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Zhang, C., Li, H., and Du, B. (2024). “Preparation and characterization of cellulose-based activated carbon by cesium chloride chemical method,” BioResources 19(1), 1295-1304.


Carbon adsorbent material with a specific surface area as high as 436 m2/g was prepared by chemical activation method using cellulose as raw material and cesium chloride as activator, and its structure was characterized. Its adsorption performance on methylene blue solution was investigated, and the adsorption thermodynamics of crystalline violet dye at different temperatures was studied. The results showed that the surface of the prepared activated carbon material was smooth with abundant pores. The methylene blue adsorption value was as high as 176 mg/g, and it could adsorb methylene blue solution quickly and efficiently. It had good adsorption effect on crystal violet solution, the saturated adsorption amount reaches 281 mg/g at 40 °C, and the removal reached 92%, which indicated a self-heating adsorption reaction. Thus, CsCl could be used as an activator of wood raw material for the preparation of activated carbon samples.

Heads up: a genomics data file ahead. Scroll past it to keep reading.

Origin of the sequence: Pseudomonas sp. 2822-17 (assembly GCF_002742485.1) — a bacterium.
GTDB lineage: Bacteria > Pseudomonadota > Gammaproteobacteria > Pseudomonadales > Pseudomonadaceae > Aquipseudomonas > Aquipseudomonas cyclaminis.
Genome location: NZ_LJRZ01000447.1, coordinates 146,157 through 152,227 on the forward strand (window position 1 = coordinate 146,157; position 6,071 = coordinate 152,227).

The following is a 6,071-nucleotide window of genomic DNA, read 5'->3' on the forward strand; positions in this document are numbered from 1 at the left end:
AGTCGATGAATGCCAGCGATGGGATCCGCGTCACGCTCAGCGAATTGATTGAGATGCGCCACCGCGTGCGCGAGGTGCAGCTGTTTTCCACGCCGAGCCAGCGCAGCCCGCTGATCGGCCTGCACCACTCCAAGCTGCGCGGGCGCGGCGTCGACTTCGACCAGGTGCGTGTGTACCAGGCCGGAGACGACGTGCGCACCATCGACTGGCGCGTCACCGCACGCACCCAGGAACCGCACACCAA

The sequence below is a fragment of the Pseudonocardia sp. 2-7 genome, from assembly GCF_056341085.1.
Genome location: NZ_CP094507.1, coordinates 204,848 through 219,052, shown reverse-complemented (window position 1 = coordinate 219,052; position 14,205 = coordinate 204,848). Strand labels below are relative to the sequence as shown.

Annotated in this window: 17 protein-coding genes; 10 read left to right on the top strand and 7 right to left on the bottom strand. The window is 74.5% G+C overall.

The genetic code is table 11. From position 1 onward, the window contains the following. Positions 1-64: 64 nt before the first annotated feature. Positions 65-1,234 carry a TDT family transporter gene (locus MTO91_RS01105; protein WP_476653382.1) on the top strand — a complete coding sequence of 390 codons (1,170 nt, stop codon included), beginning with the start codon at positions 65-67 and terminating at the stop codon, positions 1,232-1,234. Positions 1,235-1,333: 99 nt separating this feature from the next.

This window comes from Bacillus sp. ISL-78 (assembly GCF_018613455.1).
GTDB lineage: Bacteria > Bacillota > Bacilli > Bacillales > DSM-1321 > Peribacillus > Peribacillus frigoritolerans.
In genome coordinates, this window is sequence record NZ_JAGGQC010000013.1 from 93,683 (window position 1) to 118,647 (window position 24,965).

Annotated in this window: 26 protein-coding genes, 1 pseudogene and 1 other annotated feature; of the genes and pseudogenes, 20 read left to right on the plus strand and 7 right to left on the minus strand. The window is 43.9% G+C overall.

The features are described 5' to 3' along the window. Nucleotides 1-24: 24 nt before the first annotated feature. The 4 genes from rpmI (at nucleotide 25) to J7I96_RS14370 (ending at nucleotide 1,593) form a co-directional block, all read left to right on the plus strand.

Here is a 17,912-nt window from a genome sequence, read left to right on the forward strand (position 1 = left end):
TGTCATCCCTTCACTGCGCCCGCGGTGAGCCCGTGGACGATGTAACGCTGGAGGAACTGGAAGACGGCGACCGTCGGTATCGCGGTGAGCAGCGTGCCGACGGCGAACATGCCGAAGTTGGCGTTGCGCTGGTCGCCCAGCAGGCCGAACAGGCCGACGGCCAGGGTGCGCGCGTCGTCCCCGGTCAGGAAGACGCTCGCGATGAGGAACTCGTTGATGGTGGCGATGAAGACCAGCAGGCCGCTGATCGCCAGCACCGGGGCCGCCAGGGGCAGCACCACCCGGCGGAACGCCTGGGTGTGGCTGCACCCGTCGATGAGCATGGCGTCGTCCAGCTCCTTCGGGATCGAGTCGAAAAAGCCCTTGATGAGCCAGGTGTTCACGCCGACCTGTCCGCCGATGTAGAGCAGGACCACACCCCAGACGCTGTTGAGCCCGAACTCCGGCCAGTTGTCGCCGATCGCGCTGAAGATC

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Preparation and Characterization of Cellulose-based Activated Carbon by Cesium Chloride Chemical Method

Conglin Zhang, Haichao Li,* and Bingxuan Du